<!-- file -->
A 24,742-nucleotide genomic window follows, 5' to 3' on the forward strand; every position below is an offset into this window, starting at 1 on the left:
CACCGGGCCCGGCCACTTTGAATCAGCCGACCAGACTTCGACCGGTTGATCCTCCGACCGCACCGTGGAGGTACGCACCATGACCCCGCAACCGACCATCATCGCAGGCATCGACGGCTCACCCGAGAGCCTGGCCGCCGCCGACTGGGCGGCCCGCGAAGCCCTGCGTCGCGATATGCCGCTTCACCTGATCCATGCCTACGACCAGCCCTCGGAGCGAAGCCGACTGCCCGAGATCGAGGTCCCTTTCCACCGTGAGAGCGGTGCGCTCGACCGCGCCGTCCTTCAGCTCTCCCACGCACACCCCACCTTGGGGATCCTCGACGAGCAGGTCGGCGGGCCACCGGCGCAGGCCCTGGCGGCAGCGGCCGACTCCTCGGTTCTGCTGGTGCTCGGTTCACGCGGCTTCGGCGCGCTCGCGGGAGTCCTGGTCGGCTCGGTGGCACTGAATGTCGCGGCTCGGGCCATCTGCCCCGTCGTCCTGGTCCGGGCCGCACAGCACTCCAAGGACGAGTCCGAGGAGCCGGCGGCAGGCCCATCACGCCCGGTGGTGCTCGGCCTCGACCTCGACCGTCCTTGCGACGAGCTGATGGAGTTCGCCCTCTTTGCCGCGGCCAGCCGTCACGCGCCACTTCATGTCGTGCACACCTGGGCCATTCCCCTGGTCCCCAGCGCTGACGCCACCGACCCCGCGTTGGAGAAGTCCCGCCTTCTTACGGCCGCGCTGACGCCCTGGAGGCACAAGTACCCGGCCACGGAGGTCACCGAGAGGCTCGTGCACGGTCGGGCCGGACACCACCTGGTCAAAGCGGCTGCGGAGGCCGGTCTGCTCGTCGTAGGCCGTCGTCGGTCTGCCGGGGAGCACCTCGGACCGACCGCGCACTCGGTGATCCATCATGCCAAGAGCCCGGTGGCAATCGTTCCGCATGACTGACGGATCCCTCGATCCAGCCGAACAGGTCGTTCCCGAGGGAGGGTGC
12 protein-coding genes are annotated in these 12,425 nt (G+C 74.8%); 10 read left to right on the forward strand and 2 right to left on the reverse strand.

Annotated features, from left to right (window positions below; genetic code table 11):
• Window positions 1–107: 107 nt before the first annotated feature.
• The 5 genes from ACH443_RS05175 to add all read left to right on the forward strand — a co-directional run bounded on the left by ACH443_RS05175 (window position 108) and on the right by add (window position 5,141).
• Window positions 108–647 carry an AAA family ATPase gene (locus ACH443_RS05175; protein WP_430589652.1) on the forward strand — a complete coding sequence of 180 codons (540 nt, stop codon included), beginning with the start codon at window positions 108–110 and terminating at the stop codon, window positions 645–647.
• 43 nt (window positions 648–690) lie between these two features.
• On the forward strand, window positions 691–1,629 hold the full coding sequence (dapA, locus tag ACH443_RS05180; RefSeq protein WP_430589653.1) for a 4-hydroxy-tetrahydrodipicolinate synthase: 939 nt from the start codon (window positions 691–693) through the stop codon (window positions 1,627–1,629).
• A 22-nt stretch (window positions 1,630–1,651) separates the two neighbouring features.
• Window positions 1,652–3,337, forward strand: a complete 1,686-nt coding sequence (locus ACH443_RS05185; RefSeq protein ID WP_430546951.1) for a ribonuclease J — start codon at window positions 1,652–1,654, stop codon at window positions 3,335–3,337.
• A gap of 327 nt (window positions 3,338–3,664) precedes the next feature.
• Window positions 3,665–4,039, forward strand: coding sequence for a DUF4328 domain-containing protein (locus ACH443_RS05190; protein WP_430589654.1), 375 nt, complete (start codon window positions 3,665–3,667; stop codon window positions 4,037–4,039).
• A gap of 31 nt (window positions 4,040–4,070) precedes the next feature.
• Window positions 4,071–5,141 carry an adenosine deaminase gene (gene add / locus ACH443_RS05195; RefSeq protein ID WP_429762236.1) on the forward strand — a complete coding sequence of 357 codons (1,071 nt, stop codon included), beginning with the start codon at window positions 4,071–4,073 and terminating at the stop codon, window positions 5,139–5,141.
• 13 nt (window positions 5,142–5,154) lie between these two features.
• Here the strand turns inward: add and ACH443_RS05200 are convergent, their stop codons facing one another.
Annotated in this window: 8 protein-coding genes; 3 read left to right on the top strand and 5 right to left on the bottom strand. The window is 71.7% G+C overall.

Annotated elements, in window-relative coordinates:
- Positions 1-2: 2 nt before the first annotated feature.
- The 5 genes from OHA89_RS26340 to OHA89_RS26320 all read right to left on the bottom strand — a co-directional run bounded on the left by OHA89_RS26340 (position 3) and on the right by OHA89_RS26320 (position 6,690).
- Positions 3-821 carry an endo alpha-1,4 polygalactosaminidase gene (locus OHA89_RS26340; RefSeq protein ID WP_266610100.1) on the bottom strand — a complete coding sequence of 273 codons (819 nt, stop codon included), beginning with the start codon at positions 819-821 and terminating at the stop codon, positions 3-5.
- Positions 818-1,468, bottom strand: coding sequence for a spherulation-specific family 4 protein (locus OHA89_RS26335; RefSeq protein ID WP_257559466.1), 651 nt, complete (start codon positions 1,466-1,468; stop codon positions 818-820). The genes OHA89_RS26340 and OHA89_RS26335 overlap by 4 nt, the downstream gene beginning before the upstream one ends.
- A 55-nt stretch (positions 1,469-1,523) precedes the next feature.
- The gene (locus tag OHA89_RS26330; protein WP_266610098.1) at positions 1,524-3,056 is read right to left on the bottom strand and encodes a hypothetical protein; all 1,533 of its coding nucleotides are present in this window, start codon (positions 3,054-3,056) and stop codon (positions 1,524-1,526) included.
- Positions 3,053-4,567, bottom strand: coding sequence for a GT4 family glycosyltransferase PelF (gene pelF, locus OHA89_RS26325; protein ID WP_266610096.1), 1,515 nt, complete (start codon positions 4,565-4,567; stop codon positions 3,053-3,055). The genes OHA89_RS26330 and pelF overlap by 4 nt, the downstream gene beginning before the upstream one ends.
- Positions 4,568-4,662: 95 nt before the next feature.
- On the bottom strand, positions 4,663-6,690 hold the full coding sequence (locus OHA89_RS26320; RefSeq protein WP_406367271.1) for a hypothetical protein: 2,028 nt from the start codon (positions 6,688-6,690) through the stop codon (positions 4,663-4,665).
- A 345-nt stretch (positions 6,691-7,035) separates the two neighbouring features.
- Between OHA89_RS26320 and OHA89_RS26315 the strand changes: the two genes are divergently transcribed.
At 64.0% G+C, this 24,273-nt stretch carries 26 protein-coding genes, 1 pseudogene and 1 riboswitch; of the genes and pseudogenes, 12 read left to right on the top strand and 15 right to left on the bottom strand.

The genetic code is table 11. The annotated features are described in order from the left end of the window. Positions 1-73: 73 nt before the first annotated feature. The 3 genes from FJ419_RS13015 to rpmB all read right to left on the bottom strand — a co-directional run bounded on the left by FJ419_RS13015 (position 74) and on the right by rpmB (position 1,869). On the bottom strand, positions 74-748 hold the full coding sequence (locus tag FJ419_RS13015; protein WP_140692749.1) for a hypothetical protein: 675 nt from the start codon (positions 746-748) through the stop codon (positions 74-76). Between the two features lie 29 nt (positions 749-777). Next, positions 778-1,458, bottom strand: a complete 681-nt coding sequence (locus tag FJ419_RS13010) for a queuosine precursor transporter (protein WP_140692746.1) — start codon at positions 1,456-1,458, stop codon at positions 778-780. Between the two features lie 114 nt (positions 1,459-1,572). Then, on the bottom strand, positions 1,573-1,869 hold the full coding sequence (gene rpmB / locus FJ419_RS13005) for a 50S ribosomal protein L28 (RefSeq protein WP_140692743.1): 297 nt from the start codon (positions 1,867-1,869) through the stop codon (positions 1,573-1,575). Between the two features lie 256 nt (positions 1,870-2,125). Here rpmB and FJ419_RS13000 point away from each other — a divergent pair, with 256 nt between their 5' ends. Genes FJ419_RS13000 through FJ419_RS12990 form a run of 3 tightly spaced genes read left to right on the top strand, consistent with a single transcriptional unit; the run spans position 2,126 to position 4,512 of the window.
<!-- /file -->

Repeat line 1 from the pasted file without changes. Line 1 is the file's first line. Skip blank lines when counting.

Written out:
A 24,742-nucleotide genomic window follows, 5' to 3' on the forward strand; every position below is an offset into this window, starting at 1 on the left: